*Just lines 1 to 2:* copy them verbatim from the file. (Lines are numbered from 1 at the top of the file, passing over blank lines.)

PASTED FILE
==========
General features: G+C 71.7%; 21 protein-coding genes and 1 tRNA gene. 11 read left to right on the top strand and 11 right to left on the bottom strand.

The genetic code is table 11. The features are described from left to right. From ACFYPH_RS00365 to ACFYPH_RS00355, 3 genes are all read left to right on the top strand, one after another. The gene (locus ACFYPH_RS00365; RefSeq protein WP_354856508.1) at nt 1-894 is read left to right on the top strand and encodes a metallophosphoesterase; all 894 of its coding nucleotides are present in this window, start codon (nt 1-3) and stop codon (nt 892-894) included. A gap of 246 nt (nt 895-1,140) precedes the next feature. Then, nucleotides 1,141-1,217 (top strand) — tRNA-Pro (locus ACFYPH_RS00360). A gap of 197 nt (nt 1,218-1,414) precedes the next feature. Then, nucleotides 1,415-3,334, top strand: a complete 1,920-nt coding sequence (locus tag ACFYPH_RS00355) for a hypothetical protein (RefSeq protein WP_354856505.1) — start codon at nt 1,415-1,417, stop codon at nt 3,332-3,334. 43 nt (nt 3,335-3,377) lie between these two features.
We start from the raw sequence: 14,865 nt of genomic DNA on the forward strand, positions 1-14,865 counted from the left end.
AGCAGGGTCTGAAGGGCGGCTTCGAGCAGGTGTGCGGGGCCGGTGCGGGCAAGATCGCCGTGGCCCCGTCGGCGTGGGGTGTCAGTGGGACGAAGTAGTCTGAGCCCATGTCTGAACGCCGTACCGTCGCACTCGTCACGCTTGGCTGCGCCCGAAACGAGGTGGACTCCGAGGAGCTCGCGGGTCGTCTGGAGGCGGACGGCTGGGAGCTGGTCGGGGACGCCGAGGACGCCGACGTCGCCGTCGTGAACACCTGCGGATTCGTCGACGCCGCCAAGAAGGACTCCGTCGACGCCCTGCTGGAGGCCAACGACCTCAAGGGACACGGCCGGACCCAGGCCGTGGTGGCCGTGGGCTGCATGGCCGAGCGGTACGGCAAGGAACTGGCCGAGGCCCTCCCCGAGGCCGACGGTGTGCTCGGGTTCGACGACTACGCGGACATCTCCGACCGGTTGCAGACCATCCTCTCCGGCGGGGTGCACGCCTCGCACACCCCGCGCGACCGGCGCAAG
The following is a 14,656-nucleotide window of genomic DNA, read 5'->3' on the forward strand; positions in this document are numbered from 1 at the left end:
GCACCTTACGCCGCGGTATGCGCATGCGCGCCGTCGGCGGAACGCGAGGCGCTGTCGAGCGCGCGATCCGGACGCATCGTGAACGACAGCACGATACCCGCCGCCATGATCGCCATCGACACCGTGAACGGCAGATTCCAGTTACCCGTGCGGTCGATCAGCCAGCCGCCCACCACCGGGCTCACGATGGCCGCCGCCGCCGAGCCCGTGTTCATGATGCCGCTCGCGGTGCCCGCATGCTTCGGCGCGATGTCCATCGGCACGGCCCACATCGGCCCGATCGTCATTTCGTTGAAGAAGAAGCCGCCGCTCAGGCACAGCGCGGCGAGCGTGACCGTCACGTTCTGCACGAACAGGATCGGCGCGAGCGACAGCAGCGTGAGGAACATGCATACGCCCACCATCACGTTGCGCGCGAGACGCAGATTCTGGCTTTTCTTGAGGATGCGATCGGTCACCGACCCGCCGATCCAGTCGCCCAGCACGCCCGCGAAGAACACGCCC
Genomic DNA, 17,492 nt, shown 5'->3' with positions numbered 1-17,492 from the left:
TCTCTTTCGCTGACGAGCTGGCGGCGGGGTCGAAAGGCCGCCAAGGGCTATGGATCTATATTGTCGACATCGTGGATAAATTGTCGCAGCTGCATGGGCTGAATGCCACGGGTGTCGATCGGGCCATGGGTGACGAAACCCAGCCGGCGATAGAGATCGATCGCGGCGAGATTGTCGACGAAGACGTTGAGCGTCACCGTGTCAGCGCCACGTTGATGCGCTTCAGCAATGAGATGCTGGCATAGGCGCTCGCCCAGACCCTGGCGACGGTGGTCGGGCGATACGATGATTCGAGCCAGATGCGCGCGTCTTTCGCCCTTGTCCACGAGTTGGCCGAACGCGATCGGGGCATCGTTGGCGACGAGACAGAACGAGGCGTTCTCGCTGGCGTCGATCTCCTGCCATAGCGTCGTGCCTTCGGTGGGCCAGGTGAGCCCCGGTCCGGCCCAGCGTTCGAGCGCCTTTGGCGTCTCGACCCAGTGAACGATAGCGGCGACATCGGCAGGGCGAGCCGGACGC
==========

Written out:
General features: G+C 71.7%; 21 protein-coding genes and 1 tRNA gene. 11 read left to right on the top strand and 11 right to left on the bottom strand.

The genetic code is table 11. The features are described from left to right. From ACFYPH_RS00365 to ACFYPH_RS00355, 3 genes are all read left to right on the top strand, one after another. The gene (locus ACFYPH_RS00365; RefSeq protein WP_354856508.1) at nt 1-894 is read left to right on the top strand and encodes a metallophosphoesterase; all 894 of its coding nucleotides are present in this window, start codon (nt 1-3) and stop codon (nt 892-894) included. A gap of 246 nt (nt 895-1,140) precedes the next feature. Then, nucleotides 1,141-1,217 (top strand) — tRNA-Pro (locus ACFYPH_RS00360). A gap of 197 nt (nt 1,218-1,414) precedes the next feature. Then, nucleotides 1,415-3,334, top strand: a complete 1,920-nt coding sequence (locus tag ACFYPH_RS00355) for a hypothetical protein (RefSeq protein WP_354856505.1) — start codon at nt 1,415-1,417, stop codon at nt 3,332-3,334. 43 nt (nt 3,335-3,377) lie between these two features.